It's not bad, just busy. And no one is going to bed at 8 p.m.

I miss parts of the early days. I miss being in total control of our schedule. I miss being able to entertain all the kids with silly kitchen dances and crafts. I miss writing about all of our sweet, simple adventures here on the blog.

There are so many cool things happening now that I want to document and share. Like Peyton starting high school and Wade's first football game. I want to talk about how I'm training for a half-marathon and how it's so different as an older/peri-menopausal woman (I'm slower and sweatier). I want to write about trying to find balance and my feelings about being a working mom. But god dammit no one is going to bed at 8 p.m. and I am having trouble carving out time to write and document and be creative.  And I miss it.

It's hard to find time for everything and everyone. I just didn't anticipate how busy life would get and how tired I would feel and how fast time would go. Waaaaa. Maybe I'm just worn out from the back-to-school mania of the past couple weeks. Maybe I hate change and I don't want summer to end. Maybe I wish school started at 10 a.m. and weekends were three days long and days had more than 24 hours. Maybe I just need start going to bed at 8 p.m., at least a couple nights a week.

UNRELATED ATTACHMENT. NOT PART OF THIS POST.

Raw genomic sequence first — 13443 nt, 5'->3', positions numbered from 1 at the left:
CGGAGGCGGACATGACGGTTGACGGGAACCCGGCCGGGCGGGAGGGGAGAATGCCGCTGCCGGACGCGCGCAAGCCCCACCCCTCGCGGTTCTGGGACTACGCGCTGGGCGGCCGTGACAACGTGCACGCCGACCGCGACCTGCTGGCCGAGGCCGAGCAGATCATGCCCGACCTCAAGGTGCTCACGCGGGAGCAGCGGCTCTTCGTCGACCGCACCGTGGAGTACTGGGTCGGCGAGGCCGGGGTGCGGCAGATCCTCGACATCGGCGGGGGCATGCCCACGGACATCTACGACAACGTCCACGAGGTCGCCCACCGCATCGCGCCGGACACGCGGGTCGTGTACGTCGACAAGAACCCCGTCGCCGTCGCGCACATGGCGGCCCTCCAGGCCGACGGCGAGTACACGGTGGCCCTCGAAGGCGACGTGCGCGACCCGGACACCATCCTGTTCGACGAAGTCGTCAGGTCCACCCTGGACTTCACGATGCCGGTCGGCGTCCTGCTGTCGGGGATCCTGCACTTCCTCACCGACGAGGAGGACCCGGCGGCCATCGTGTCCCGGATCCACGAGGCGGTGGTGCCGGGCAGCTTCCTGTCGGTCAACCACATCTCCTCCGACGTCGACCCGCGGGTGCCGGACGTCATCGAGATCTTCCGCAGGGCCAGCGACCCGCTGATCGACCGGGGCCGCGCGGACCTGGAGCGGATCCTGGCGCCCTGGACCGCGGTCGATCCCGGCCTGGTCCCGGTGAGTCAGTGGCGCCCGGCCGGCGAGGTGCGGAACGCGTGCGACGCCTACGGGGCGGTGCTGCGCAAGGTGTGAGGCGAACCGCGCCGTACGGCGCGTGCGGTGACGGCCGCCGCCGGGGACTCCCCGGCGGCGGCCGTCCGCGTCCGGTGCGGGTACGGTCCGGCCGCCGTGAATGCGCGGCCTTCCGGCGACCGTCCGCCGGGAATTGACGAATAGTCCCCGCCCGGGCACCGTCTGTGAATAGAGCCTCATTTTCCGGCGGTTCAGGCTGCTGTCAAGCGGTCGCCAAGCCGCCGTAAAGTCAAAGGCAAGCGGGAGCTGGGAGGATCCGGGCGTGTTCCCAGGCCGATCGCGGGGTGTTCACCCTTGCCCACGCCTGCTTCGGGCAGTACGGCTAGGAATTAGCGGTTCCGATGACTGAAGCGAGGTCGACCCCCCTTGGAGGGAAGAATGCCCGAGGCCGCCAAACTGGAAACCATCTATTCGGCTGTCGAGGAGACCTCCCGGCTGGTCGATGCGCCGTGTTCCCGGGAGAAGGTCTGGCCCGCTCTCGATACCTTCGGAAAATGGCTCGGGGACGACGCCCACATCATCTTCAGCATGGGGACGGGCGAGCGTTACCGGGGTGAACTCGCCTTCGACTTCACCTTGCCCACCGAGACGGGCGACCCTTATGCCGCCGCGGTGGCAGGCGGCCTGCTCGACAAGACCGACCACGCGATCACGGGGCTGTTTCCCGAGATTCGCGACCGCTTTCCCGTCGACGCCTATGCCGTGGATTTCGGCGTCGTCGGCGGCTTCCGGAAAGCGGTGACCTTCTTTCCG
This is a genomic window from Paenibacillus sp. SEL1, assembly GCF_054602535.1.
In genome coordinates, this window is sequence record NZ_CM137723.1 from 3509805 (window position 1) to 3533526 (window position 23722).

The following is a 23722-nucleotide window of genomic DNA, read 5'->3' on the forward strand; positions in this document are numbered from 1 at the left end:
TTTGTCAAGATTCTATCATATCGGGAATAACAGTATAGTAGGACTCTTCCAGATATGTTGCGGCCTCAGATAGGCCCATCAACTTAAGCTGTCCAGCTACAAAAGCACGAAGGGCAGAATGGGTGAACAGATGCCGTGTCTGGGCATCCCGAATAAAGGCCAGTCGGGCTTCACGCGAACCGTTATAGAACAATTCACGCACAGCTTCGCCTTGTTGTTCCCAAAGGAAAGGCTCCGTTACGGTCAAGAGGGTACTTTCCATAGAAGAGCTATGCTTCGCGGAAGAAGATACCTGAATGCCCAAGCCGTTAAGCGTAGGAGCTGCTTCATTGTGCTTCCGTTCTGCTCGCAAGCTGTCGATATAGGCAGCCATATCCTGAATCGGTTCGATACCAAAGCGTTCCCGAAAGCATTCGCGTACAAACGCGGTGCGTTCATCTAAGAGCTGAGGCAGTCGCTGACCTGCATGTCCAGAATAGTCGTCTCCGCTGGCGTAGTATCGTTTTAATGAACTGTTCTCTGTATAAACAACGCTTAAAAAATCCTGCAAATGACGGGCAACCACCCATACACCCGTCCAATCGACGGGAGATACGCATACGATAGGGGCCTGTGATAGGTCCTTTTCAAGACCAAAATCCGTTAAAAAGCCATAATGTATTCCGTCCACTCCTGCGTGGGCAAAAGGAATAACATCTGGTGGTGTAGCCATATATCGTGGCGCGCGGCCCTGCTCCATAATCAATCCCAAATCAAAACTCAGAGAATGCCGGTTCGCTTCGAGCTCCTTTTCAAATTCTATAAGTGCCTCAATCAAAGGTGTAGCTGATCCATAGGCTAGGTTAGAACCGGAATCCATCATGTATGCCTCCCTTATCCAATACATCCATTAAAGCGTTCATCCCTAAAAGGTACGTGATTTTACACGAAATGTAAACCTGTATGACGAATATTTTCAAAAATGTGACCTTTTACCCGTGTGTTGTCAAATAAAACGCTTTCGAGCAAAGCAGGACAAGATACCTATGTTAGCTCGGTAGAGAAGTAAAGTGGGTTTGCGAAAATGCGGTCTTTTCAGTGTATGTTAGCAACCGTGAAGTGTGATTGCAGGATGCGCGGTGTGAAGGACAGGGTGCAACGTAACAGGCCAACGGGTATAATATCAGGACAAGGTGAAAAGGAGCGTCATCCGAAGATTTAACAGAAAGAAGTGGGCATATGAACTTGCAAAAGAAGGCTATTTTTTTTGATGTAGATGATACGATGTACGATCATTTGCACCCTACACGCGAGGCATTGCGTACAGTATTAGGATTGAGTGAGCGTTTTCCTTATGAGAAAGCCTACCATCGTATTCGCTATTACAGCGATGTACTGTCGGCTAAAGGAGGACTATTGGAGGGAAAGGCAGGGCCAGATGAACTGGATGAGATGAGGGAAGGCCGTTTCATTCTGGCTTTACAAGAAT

Hereare a few things that happened in the last few weeks:

There were morning runs. Great thing about getting up early to run is morning skies like this one. I like to call these hell yeah skies.

A dinner party.
A birthday party. Yup, his birthday was in May and we just got around to having a few friends over. lol.
Better late than never, right?

One last trip to the beach. Lake Michigan dunes!
And yes, Tim is napping.

One last fishing trip to up north on the lake.

Everyone had a first day back to school.
More cake! 
There has already been lots and lots of football practice and games.

Wade played his first game! 
Post-game pep talks from grandparents. 
Some of us struggled more than others with the early school start time. 
The dogs aren't so happy about all of us going back to school or work. I totally get it. Waaaaa.